Monday 27 July 2015

Holiday Reading

Roger Mosey is a chap you'd certainly want to meet. He witnessed what the Queen might have called the BBC's 'annus horribilis'. Savile, Newsnight et al. His perspective of that hugely challenging spell is thoroughly illuminating; and offers insight into how it must have felt deep inside the Corporation on those dark days.  His book, 'Getting Out Alive', kicks off with those witness accounts of the BBC storm, and then pedals through his career: from his spell at the birth of Pennine Radio in Bradford; past the Today programme; being Valerie Singleton's boss; off to control 5 Live; and beyond.  It's a brilliantly-crafted book, and a rewarding read.  Like many tomes by ex-BBC staff, there is a tolerance of the Corporation's headaches and silliness, combined with a huge amount of love and respect.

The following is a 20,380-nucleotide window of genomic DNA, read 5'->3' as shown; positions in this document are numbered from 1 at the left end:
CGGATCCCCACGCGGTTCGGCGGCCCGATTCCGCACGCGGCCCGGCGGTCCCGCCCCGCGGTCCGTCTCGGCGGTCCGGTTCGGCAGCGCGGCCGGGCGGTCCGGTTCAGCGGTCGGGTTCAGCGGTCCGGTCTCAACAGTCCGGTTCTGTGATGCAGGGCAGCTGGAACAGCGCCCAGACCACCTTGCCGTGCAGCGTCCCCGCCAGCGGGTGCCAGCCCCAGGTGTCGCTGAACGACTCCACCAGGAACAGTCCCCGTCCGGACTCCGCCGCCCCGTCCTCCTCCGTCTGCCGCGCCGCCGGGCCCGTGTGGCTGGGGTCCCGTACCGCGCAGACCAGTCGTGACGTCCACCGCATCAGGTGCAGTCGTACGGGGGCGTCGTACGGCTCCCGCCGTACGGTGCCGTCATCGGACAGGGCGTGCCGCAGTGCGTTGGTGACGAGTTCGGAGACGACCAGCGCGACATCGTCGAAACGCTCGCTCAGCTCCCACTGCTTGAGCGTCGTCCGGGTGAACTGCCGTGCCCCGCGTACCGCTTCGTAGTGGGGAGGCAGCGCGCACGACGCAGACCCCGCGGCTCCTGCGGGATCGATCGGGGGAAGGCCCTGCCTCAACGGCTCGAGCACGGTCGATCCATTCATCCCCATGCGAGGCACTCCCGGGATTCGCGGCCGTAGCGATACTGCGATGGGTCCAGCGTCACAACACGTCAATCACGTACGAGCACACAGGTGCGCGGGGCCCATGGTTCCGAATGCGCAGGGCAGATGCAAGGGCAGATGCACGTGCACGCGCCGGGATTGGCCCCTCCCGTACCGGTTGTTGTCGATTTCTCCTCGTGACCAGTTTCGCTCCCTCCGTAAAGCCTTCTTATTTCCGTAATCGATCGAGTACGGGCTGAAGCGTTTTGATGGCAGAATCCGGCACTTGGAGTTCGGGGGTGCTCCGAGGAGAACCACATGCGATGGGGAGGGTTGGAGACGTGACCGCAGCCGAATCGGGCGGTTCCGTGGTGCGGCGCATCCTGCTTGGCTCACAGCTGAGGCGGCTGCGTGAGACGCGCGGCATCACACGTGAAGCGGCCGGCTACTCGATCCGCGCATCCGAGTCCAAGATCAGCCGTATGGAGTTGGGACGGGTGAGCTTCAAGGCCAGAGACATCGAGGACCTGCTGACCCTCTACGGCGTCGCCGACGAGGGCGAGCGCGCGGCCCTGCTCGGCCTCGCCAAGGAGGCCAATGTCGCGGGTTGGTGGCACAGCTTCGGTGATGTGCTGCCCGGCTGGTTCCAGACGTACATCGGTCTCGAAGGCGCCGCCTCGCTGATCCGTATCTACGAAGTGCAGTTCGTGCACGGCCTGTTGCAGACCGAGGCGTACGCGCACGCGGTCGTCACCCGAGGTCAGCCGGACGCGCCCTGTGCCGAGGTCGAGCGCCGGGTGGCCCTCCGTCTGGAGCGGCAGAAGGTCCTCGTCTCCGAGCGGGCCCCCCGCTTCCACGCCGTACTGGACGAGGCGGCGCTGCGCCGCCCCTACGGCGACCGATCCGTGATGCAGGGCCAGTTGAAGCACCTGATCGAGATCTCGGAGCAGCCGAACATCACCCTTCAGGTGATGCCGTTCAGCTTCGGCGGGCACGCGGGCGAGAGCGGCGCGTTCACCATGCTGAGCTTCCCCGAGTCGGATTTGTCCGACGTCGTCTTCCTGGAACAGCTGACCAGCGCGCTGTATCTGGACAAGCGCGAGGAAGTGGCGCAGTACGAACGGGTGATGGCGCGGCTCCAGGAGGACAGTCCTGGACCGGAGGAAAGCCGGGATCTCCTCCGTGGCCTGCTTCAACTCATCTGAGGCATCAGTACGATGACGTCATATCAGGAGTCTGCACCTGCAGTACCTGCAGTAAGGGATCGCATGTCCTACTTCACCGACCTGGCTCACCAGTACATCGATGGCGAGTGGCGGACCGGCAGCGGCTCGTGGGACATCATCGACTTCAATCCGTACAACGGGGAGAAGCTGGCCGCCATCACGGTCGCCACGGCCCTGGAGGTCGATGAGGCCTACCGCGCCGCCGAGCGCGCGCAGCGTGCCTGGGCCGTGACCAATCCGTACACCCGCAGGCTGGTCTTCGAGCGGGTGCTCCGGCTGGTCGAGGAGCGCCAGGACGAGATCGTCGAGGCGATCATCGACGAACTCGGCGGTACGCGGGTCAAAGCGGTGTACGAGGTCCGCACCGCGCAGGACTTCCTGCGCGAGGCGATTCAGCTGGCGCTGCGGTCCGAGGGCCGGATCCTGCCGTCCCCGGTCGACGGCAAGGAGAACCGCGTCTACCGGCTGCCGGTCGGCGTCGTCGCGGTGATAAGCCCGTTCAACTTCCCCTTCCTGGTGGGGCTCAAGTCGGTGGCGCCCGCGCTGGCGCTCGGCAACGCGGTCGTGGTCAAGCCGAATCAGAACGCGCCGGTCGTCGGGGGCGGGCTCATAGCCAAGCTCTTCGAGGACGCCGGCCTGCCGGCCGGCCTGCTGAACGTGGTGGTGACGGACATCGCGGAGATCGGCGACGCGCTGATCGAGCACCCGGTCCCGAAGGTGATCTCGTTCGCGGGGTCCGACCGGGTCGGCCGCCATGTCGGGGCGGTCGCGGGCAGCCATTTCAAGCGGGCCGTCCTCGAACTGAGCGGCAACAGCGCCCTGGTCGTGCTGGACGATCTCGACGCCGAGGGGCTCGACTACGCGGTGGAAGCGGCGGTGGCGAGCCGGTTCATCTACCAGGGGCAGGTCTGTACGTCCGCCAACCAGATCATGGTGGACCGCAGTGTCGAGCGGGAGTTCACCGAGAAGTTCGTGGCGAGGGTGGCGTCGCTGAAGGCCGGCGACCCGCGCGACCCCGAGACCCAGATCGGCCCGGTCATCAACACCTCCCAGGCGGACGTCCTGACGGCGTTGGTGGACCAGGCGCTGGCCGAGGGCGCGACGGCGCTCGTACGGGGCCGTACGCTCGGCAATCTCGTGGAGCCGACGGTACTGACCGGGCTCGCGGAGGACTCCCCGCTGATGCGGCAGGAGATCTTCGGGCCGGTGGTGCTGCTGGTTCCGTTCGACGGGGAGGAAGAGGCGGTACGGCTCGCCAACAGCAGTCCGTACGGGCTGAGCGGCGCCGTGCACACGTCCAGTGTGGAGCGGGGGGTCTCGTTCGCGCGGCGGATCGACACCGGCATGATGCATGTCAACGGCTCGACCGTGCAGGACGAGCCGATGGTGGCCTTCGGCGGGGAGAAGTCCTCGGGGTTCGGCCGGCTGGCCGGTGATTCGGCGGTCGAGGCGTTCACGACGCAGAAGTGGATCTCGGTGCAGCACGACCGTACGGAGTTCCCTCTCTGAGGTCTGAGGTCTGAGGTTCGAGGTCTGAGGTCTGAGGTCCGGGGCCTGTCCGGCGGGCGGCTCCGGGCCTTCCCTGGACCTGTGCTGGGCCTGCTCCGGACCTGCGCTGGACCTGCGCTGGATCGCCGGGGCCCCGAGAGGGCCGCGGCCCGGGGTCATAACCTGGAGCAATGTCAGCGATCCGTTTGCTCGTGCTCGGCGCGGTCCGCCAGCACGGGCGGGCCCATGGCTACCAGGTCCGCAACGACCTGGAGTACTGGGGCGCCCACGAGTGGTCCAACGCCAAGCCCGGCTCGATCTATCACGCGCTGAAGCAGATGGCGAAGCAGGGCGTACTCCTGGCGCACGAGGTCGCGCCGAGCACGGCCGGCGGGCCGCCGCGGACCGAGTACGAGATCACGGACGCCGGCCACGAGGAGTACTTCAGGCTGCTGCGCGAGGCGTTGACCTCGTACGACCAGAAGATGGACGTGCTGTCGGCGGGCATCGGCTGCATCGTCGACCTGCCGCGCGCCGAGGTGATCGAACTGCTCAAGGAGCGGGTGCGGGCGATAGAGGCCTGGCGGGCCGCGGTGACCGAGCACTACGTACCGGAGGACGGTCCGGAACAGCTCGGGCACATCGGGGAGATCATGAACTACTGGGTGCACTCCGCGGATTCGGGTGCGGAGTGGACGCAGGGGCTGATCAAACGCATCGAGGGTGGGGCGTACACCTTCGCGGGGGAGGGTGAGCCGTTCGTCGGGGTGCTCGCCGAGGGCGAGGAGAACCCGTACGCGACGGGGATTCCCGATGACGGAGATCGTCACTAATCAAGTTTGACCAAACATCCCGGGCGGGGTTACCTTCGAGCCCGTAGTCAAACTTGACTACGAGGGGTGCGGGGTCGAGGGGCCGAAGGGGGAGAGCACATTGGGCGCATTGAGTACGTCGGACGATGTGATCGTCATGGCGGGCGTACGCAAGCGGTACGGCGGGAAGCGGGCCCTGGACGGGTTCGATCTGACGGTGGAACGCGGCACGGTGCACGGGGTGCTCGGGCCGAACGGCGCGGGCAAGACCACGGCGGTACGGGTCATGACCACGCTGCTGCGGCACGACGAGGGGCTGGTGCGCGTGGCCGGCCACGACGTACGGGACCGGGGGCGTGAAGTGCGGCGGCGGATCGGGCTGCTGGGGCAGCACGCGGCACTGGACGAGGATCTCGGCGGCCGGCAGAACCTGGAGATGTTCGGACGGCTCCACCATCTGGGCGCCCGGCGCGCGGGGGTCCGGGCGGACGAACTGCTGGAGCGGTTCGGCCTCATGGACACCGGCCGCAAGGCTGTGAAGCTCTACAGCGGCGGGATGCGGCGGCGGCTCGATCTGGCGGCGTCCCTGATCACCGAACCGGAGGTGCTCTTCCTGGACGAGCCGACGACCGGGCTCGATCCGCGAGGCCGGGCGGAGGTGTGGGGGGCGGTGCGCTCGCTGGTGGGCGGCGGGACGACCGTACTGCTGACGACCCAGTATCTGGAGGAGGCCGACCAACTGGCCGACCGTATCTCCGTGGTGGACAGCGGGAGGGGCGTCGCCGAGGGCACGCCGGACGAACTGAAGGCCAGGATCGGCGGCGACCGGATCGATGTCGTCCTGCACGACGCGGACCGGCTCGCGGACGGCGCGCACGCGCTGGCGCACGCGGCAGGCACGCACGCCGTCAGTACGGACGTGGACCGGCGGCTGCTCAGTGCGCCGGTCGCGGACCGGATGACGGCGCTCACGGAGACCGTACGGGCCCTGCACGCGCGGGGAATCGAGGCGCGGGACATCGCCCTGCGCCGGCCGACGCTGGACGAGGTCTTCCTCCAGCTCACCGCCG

It's tough to conjure up a single epithet for John Myers. Is he a consultant? A presenter? A programmer? A businessman? His biography calls him a 'radio executive', so I shall stick with that label, although it does not really do justice to this canny and much-loved larger than life figure.  He's known by everybody anyway, so it matters little. His "Team, it's Only Radio" book is an easy and entertaining read, with John's rich stories of the characters and key events in commercial radio's first age told with the gift of a great Northern story-teller. I gather he may be considering a sequel. I'll buy that too.